Arctic sea ice has dwindled to its summer minimum for 2017, with its smallest extent for the year clocking in at 4.64m square kilometres (sq km) on 13 September.
At 1.58m sq km below the 1981-2010 average, this puts 2017 as the eight lowest summer minimum in the satellite record, according to preliminary figures from the US National Snow and Ice Data Centre (NSIDC). The record low remains 3.39m sq km, which was set in 2012.
Even though it wasn’t a record low, an NSIDC scientist tells Carbon Brief that the long-term downwards trend has continued with sea ice extent falling below 5m sq km again this year. This had never happened in the satellite record before 2007.
Pinpointing the minimum
Scientists have been tracking the daily changes in Arctic sea ice cover using satellites in a continuous record that stretches back to 1978-79. Notable events, such as the annual minimum and maximum extents, serve as an indicator of how the Arctic is changing as global temperatures rise.
Back in March, Arctic sea ice hit its lowest winter maximum on record for the third year in a row. Since then, Arctic sea ice has been on its annual decline through the melt season of spring and summer.
Scientists keep a close eye around the time the low is normally reached – usually early-to-mid september – then look for signs of ice accumulating again in order to pinpoint exactly when the summer minimum extent is reached.
This year, that minimum point was on 13 September, when Arctic sea ice extent declined to 4.64m sq km.
That means nine of the 10 lowest summer minima in the satellite record have occurred in the last 10 years, says Prof Julienne Stroeve, a professor of polar observation and modelling at University College London and senior research scientist at the NSIDC. She tells Carbon Brief:
“Even though we didn’t reach a new record low, the extent fell below 5m sq km, something which never happened before 2007.”
The chart below shows how the Arctic sea ice extent (sq km) has changed from May to September over the past five years. Years shown include 2017 (blue line), 2016 (green), 2015 (orange), 2014 (brown), 2013 (purple), and 2012 (dashed brown).
The map below shows the Arctic sea ice extent for 13 September alongside the 1981-2010 average extent for that day (orange line). The ice edge has continued to retreat in the Chukchi, East Siberian, and Kara Seas, but it has slightly expanded in the Beaufort and Laptev Seas.
Fluctuations and trends
After a series of record low months earlier in 2017, the summer melt season has been relative sluggish at times.
This year, summer temperatures in the Arctic have been relatively moderate for such high latitudes and have even been cooler than average in some parts.
This shows that even with a record low winter maximum in March, it doesn’t necessarily translate into very low summer extent as well. Short-term fluctuations in weather play a large role in changes from month to month, says Stroeve, on top of the long-term decline. She explains:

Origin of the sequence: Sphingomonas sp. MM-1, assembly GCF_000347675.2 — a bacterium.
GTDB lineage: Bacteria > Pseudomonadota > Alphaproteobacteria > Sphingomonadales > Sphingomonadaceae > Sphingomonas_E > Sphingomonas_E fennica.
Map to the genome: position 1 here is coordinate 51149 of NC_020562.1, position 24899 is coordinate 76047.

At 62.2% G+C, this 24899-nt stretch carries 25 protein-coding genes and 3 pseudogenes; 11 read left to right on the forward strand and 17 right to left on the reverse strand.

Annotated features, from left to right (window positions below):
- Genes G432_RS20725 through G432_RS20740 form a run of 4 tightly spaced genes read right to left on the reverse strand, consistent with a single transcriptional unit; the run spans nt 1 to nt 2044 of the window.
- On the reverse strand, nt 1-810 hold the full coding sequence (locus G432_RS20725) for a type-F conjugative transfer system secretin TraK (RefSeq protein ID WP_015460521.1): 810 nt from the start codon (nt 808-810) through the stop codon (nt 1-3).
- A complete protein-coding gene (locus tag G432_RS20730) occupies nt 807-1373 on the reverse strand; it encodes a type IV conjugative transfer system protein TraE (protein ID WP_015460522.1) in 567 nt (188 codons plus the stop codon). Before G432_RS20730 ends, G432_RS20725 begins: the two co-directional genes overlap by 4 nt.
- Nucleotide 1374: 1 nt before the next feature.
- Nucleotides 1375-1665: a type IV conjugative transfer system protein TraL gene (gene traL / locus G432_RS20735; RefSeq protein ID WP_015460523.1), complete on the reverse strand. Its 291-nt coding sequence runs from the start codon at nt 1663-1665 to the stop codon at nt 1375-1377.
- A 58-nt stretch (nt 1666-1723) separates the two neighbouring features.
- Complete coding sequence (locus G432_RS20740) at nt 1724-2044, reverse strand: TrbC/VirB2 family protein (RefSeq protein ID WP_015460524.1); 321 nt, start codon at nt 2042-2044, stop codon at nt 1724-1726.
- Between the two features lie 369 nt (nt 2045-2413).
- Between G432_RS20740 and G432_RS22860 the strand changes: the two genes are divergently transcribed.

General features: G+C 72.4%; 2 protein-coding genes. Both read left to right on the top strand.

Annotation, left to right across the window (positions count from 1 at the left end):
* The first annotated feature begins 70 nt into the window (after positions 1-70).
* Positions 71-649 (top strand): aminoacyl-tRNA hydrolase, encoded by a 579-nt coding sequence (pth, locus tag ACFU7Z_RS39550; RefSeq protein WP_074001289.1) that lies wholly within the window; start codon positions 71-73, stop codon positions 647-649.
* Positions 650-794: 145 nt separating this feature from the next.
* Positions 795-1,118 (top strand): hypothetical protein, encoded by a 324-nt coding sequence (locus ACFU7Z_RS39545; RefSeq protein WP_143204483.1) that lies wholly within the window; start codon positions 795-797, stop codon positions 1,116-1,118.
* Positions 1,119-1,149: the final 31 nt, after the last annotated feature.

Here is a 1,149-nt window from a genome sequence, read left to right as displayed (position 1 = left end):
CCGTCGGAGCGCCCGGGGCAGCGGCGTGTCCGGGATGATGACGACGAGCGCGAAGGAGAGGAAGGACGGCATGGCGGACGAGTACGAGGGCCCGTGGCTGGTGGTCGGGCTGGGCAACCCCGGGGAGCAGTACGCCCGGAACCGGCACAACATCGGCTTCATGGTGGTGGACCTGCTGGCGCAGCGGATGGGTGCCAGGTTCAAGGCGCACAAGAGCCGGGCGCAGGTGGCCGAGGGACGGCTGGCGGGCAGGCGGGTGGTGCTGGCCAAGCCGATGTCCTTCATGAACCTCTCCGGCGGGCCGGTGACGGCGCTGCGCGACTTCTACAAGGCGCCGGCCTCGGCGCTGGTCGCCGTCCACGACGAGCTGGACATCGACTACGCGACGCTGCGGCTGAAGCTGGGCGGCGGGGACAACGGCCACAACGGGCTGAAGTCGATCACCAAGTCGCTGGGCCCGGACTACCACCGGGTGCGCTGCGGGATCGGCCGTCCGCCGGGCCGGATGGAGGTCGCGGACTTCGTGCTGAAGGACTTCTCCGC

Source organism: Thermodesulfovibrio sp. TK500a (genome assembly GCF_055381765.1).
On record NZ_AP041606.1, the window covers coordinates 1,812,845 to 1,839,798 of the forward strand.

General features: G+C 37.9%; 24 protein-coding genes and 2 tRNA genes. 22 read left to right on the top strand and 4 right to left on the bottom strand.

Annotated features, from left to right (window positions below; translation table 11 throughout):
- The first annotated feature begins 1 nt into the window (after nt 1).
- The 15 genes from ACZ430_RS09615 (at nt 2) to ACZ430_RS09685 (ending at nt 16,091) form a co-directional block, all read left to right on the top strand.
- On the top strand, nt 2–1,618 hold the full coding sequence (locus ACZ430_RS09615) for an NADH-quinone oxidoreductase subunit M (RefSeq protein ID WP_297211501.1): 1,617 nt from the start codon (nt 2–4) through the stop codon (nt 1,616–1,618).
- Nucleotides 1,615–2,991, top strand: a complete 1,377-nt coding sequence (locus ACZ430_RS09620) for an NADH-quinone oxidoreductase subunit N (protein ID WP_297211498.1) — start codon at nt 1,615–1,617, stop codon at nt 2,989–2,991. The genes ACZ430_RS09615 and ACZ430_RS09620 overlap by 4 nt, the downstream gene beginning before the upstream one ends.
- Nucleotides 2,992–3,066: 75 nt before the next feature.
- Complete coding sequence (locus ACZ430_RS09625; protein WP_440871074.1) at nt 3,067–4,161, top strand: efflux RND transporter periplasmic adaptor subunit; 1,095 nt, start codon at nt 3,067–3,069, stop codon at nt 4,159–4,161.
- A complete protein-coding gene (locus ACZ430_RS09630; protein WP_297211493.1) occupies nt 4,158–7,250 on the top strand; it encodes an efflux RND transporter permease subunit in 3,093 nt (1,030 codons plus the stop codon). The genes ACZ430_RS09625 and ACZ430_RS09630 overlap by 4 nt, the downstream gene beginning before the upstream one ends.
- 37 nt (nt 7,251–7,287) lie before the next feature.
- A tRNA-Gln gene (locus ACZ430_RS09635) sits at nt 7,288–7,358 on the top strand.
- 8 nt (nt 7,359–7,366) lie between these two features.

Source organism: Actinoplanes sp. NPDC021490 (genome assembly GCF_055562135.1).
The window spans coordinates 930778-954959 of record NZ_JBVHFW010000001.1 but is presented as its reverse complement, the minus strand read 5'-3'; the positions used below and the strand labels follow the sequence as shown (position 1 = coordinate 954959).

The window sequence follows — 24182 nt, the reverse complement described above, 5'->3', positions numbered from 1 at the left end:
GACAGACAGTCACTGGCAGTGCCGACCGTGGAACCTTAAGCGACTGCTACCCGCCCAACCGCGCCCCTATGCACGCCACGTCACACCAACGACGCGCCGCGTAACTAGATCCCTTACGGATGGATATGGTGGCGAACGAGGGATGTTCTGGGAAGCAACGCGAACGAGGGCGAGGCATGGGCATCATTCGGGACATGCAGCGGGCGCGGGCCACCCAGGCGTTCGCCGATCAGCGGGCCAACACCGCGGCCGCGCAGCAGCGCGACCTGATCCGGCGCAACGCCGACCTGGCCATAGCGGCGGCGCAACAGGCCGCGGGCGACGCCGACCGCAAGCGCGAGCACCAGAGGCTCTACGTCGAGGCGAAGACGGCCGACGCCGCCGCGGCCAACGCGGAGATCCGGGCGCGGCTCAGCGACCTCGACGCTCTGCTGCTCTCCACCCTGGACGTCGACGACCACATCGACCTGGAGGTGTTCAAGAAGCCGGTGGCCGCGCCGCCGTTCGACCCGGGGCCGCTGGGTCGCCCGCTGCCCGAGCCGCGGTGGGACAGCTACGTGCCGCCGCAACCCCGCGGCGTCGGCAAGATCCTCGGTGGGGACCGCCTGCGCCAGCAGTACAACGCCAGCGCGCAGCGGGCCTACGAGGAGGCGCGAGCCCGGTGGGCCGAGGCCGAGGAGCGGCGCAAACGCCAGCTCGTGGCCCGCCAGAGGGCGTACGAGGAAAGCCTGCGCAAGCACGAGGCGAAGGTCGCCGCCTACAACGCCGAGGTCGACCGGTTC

“I think this summer shows that despite preconditioning (thin ice, less extent), summer weather conditions largely govern how much ice will be left at the end of summer.”
It is for this reason that the size of the sea ice winter maximum is not necessarily a robust indicator of how the subsequent summer will play out, says Prof Ed Hawkins, professor of climate science at the University of Reading. He tells Carbon Brief:
“Changes in summer ice extent are dominated by the long-term downwards trend, but are also strongly influenced by the weather in each particular summer. There are large swings from year-to-year, rather like a ball bouncing down a bumpy hill.”
(You can read more about this “bouncing ball” analogy in Hawkins’ guest post for Carbon Brief from 2015.)
Although the annual minimum has become an iconic barometer of the decline in Arctic sea ice, it’s not the most reliable indicator of how Arctic sea ice is changing, says Hawkins:
“When looking across the seasons, the long-term trend becomes clearer. The lowest annual average ice extent was in 2016, even though the summer minimum was above the dramatic loss of 2012. For the January-August average, 2017 is the second lowest in the satellite era, after 2016.”
You can see this in the chart below, which shows average Arctic sea ice for various indicators over the satellite data record. The January-to-August average is the black line.
The downward trends for September (thick red line) and the summer minimum (thin red line) are quite erratic from one year to the next. In contrast, the trend for March (blue line) shows a smoother decline because the influence of the weather on Arctic sea ice during winter is smaller.
This highlights the need to not over-emphasise the ice extent on a particular day or in a particular month, notes Hawkins:
“Instead, the focus should be on the bigger picture: Arctic sea ice is melting and will continue to do so whilst global temperatures continue to rise.”
At the opposite end of the planet, Antarctica is heading to its maximum yearly sea ice extent, which normally occurs in September or early October. This year’s maximum ice cover is also likely to be among the eight lowest on record.
The map below shows the Antarctic sea ice extent from June to 17 September 2017 (blue line), along with daily ice extent data for four previous years. Years shown include 2016 (green), 2015 (orange), 2014 (dashed brown), and 2013 (purple).
Antarctic sea ice also hit a record low earlier this year.
And elsewhere in the Arctic, the annual melt season for the Greenland ice sheet also recently came to a close. Carbon Brief has a guest post from scientist the Danish Meteorological Institute on how the ice sheet has fared over the past 12 months.
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